Monday, August 20, 2012

A little learning is a good thing

Can we triangulate Elizabeth George Speare's take on education from her writing? It may just be possible.

As Exhibit A, we have Nat, the winning male in The Witch of Blackbird Pond's love triangle:
"It's these Puritans," Kit sighed. "I'll never understand them. Why do they want life to be so solemn? I believe they actually enjoy it that way."

Nat stretched flat on his back on the thatch. "If you ask me, it's all that schooling. It takes the fun out of life, being cooped up like that day after day. And the Latin they cram down your throat! Do you realize, Kit, that there are twenty-five different kinds of nouns alone in the Accidence? I couldn't stomach it.Link
"Mind you," he went on, "it's not that I don't favor an education. A boy has to learn his numbers, but the only proper use for them is to find your latitude with a cross-staff. Books, now, that's different. There's nothing like a book to keep you company on a long voyage."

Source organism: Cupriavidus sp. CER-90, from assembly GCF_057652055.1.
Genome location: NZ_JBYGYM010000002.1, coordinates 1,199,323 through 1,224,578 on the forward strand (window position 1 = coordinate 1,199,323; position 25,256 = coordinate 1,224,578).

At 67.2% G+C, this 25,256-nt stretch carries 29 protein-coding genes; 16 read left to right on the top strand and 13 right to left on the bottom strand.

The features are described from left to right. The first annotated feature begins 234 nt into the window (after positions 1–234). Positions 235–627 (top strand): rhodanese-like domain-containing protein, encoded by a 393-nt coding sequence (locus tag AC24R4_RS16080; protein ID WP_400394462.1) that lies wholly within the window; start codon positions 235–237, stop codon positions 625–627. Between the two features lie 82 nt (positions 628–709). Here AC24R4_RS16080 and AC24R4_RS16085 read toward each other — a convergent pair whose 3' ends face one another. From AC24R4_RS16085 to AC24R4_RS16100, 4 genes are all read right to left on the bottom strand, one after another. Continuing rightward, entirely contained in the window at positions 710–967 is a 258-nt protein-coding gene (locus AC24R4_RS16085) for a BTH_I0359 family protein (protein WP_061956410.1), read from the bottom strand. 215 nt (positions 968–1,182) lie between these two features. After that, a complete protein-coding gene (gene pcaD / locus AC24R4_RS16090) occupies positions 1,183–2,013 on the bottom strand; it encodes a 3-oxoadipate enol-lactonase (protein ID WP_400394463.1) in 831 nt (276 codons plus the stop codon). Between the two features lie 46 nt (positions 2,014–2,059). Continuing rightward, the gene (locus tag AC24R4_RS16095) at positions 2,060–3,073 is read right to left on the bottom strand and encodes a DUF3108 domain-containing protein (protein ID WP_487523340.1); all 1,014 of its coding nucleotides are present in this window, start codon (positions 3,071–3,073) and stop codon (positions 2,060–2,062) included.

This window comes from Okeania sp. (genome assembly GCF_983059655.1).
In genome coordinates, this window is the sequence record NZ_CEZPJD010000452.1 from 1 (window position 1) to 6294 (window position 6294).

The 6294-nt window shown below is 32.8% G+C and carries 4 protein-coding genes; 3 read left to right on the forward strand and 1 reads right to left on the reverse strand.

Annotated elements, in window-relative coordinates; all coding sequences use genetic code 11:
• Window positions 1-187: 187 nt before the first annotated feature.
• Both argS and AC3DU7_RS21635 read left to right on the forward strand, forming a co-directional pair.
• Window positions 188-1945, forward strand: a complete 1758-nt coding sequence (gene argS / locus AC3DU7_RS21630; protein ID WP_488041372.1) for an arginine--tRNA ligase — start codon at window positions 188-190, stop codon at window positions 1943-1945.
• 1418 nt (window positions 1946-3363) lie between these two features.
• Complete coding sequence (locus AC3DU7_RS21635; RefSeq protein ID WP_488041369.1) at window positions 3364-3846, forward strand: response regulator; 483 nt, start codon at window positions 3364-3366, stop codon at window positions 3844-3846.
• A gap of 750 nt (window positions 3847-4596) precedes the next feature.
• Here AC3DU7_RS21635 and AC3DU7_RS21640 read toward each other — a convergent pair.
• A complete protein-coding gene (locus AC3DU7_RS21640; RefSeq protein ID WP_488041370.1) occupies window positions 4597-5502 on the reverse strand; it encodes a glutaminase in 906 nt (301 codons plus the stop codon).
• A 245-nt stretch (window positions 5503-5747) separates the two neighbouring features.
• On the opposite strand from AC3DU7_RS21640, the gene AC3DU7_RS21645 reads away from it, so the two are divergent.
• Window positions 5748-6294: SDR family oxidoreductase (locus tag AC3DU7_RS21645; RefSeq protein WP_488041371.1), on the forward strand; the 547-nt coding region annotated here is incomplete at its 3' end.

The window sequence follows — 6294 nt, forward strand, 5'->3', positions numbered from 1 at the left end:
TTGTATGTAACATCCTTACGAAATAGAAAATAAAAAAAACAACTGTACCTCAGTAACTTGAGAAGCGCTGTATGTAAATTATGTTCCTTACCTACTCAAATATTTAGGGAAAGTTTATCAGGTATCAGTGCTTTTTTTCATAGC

Exhibit B stars Pierre, the loser in one of the two love triangles in Calico Captive:
Pierre bristled. "What do you take me for, a monk who spends his life with his head in a book? I told you, when I was ten years old my grandfather took me out of school to go into the trade. I can read well enough to tally up my year's accounts, never fear."
What she's telling us, I suppose, is go to school but not too much, and don't you dare start dissing reading.

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